Stand for the Stones

Stand for the Stones is a body of work exploring the modern-day continuation of the decades-long battle against the proposed tunnel and infrastructure works in the Stonehenge area. Created using Polaroid colour 600 film and expired 35mm film for two reasons: to pay homage to the road protest photographers of the 1990s; and to build a bond of trust and involve the occupants of the Stonehenge Heritage Action Camp in the photographic process.  

The images shown here have been taken during three separate visits to the stonehenge camp. This site has been established as a beautiful community space that serves many functions, including hosting gatherings, festivals, talks and workshops.

“I came here because my friends were interested in starting this campaign and I was on the HS2 line and I just kinda needed a break from being on the frontline of all that. There’s a million reasons why this scheme is a terrible idea and isn’t going to fix the problem. 
Whenever we build more roads we just end up with more traffic on them. We literally do not have the carbon budget to build any more roads or use any more fossil fuels or put any more concrete down. They’re going to be tearing through lots of bat habitats where we know there’s threatened barbastelle bats, 

They’re also going to be tearing through Blick Mead spring,  one of the oldest human settlements that we have evidence of that exists. They'll be going through burial mounds and other archaeologically sensitive areas. You just don't trample over your ancestors like that.

This is a really sensitive area of the country, it’s really very untouched. It’s the largest chalk grassland in Europe that's been untouched and it's also a World Heritage site so there's not been a whole lot of digging and building here which means that once it's all been dug up and and trashed then it's going to be open for just general development, it’s potentially going to lose its World Heritage status”.

Goldie, October 2021.

“The law demands that we atone
When we take things we do not own
But leaves the lords and ladies fine
Who take things that are yours and mine”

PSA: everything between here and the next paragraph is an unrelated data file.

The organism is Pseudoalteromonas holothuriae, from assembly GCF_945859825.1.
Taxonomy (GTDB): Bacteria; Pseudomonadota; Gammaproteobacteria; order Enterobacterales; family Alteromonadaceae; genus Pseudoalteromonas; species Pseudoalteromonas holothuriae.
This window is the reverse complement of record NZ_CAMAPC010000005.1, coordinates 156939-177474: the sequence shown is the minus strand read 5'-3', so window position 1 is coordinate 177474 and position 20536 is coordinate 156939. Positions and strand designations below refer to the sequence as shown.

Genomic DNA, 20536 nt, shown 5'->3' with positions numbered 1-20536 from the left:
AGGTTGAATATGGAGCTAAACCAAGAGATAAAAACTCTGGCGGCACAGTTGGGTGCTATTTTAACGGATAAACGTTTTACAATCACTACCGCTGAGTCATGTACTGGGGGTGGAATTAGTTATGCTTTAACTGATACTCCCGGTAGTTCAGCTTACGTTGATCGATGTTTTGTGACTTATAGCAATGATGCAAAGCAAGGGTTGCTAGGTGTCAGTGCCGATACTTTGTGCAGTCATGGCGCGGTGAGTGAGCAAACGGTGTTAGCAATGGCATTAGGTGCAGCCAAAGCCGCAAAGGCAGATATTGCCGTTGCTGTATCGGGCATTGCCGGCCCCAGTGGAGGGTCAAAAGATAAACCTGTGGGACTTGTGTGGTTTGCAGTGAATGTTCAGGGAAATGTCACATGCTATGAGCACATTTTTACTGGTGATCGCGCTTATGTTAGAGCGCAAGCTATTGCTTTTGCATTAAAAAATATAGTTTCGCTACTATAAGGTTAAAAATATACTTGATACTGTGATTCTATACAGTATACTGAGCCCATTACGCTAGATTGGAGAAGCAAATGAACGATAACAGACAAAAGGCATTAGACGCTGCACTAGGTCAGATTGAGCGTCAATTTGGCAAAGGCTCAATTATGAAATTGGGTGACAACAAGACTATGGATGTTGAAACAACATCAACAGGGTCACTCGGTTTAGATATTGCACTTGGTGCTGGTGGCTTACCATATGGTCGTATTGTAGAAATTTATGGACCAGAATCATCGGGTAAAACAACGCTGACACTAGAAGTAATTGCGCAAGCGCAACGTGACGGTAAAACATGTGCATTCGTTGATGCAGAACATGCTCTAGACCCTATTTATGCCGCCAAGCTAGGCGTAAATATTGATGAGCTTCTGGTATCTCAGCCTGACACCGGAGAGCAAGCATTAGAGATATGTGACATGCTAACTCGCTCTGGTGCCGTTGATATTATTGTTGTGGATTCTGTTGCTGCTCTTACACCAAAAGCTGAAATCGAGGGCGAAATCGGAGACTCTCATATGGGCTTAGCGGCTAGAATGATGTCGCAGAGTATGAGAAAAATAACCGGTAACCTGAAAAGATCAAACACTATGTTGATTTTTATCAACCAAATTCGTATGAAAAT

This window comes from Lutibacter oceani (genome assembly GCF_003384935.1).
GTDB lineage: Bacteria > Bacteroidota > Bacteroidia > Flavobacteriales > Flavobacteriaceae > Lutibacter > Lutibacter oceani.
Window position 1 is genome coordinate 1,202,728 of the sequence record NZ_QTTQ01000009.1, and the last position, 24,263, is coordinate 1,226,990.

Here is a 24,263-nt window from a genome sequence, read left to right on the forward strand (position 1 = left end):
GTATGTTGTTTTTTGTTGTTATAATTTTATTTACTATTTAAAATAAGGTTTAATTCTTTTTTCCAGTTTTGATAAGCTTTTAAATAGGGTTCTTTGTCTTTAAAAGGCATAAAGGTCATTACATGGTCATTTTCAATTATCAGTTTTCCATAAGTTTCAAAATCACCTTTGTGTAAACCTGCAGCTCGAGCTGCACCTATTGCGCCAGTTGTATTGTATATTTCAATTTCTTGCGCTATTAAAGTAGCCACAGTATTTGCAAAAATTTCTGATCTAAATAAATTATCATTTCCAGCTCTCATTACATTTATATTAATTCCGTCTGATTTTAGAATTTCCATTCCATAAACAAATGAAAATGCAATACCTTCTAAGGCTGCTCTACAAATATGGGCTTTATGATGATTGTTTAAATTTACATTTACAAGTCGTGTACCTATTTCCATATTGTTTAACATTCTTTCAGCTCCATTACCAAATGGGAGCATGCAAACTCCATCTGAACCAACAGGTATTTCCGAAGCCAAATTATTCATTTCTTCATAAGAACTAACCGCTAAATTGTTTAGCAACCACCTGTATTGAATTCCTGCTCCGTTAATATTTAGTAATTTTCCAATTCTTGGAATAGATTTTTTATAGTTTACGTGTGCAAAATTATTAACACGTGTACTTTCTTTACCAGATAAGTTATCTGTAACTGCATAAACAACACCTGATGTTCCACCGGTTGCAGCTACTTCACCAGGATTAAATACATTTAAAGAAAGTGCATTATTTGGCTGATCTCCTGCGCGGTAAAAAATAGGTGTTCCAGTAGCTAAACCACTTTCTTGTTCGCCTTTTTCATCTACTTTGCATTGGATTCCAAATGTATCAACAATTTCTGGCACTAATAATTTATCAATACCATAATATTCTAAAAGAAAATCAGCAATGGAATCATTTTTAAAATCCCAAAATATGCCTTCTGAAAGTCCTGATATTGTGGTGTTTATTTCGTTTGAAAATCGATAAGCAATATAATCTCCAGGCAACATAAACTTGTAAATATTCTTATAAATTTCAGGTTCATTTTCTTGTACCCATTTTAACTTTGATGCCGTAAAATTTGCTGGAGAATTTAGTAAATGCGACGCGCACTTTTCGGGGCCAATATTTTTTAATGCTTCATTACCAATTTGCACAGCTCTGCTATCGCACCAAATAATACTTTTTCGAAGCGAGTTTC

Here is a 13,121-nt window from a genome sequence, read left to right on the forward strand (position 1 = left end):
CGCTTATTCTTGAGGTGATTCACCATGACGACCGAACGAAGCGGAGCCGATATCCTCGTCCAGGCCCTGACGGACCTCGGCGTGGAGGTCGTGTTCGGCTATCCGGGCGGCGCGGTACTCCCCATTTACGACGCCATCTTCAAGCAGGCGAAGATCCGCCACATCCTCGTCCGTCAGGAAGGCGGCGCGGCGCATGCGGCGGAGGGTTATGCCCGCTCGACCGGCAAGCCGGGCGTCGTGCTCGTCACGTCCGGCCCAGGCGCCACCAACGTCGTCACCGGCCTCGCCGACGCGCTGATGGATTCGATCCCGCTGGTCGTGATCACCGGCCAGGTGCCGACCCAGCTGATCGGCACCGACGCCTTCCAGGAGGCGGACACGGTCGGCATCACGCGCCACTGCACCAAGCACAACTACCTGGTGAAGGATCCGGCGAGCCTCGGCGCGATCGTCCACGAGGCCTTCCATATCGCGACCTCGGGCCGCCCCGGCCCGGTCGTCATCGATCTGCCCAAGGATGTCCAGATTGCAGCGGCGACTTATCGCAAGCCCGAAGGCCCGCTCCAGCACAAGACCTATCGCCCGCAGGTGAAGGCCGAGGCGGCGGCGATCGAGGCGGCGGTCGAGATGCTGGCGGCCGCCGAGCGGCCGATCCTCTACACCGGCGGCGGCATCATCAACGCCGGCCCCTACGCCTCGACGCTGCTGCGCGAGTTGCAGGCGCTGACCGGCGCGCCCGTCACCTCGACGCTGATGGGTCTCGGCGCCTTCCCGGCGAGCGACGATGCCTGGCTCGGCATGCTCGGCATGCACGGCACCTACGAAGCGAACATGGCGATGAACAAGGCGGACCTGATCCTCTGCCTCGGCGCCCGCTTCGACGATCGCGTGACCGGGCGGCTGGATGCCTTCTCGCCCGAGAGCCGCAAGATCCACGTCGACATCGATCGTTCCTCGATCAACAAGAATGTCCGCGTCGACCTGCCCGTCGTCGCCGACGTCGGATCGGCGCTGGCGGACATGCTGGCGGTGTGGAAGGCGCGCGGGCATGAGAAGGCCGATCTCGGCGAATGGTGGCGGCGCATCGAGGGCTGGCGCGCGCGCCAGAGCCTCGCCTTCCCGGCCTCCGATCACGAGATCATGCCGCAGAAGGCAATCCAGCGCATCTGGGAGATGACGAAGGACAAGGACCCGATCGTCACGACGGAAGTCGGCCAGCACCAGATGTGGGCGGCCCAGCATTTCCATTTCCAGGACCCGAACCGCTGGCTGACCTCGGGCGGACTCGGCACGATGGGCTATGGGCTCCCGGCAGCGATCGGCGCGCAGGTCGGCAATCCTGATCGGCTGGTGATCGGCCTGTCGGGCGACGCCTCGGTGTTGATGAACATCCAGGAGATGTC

1700s land justice poem

“I just love the communities on protest camps here in the UK. I think it was something I’ve been searching for all my life, without really knowing it.
       I came here after learning about the tunnel. It’s a beautiful space, so many people just trying to make    an actual community, which you don’t often get in activist spaces because there’s always the threat of eviction.

But here it was more like “let’s build something”, you know? Not worry about eviction so much and just try and protect the stones”

Basil, May 2022.

I’m walking along King’s Barrow Ridge, I can see Stonhenge in the distance, I can see the Drove. All the vans lined up, all the people who hold this land important, sacred, special, for a whole variety of reasons. Whether they celebrate the stones themselves, or celebrate their ancestors, or celebrate the old days of the free festivals and open access to the stones.

What strikes me every time I come out here is how biodiverse this area is. I just heard my first cuckoo in maybe three years. I’ve seen at least four species of bird in the last five minutes; wildflowers everywhere, so many different plants, trees, organisms. There’s so much here that’s just going to be wiped out, damaged and destroyed if this road goes ahead.

The more time I spend here the more time I realise I can’t stay unbiased. I’ve got to pick a side. I think I went into this work with an open, journalistic perspective. But that’s impossible to keep now. 

            --- this work is ongoing. For updates on the campaign please follow @stonehengehag ---
All images copyright © George Steedman Jones 2023. All rights reserved. 
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